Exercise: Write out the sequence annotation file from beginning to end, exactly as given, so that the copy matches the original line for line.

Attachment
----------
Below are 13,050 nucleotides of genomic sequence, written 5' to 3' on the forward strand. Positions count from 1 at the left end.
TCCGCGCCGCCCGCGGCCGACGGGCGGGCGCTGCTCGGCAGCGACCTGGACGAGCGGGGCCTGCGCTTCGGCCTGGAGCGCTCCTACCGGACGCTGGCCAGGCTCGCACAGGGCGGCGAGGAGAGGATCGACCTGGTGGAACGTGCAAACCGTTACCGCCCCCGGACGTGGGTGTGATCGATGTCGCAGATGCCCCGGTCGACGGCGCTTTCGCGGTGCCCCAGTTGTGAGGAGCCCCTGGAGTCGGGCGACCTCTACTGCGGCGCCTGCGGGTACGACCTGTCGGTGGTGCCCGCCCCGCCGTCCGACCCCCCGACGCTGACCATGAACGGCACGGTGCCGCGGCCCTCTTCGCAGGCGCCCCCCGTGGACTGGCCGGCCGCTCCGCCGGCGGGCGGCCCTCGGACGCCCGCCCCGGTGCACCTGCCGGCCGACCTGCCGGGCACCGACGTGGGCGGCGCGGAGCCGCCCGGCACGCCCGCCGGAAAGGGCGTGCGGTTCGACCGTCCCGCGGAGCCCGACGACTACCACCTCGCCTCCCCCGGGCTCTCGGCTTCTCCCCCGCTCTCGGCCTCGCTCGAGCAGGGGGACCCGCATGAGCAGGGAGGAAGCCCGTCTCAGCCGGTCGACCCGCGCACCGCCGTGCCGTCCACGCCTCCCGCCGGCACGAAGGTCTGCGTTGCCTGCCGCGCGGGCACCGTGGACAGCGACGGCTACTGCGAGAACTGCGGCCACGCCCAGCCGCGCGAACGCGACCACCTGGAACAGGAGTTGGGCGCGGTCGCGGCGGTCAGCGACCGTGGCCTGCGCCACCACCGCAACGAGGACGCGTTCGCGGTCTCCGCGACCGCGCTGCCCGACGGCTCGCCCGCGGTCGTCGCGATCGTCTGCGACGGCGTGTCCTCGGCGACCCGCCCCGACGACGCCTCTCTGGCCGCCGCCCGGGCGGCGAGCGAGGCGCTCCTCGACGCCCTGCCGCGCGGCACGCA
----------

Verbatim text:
Below are 13,050 nucleotides of genomic sequence, written 5' to 3' on the forward strand. Positions count from 1 at the left end.
TCCGCGCCGCCCGCGGCCGACGGGCGGGCGCTGCTCGGCAGCGACCTGGACGAGCGGGGCCTGCGCTTCGGCCTGGAGCGCTCCTACCGGACGCTGGCCAGGCTCGCACAGGGCGGCGAGGAGAGGATCGACCTGGTGGAACGTGCAAACCGTTACCGCCCCCGGACGTGGGTGTGATCGATGTCGCAGATGCCCCGGTCGACGGCGCTTTCGCGGTGCCCCAGTTGTGAGGAGCCCCTGGAGTCGGGCGACCTCTACTGCGGCGCCTGCGGGTACGACCTGTCGGTGGTGCCCGCCCCGCCGTCCGACCCCCCGACGCTGACCATGAACGGCACGGTGCCGCGGCCCTCTTCGCAGGCGCCCCCCGTGGACTGGCCGGCCGCTCCGCCGGCGGGCGGCCCTCGGACGCCCGCCCCGGTGCACCTGCCGGCCGACCTGCCGGGCACCGACGTGGGCGGCGCGGAGCCGCCCGGCACGCCCGCCGGAAAGGGCGTGCGGTTCGACCGTCCCGCGGAGCCCGACGACTACCACCTCGCCTCCCCCGGGCTCTCGGCTTCTCCCCCGCTCTCGGCCTCGCTCGAGCAGGGGGACCCGCATGAGCAGGGAGGAAGCCCGTCTCAGCCGGTCGACCCGCGCACCGCCGTGCCGTCCACGCCTCCCGCCGGCACGAAGGTCTGCGTTGCCTGCCGCGCGGGCACCGTGGACAGCGACGGCTACTGCGAGAACTGCGGCCACGCCCAGCCGCGCGAACGCGACCACCTGGAACAGGAGTTGGGCGCGGTCGCGGCGGTCAGCGACCGTGGCCTGCGCCACCACCGCAACGAGGACGCGTTCGCGGTCTCCGCGACCGCGCTGCCCGACGGCTCGCCCGCGGTCGTCGCGATCGTCTGCGACGGCGTGTCCTCGGCGACCCGCCCCGACGACGCCTCTCTGGCCGCCGCCCGGGCGGCGAGCGAGGCGCTCCTCGACGCCCTGCCGCGCGGCACGCA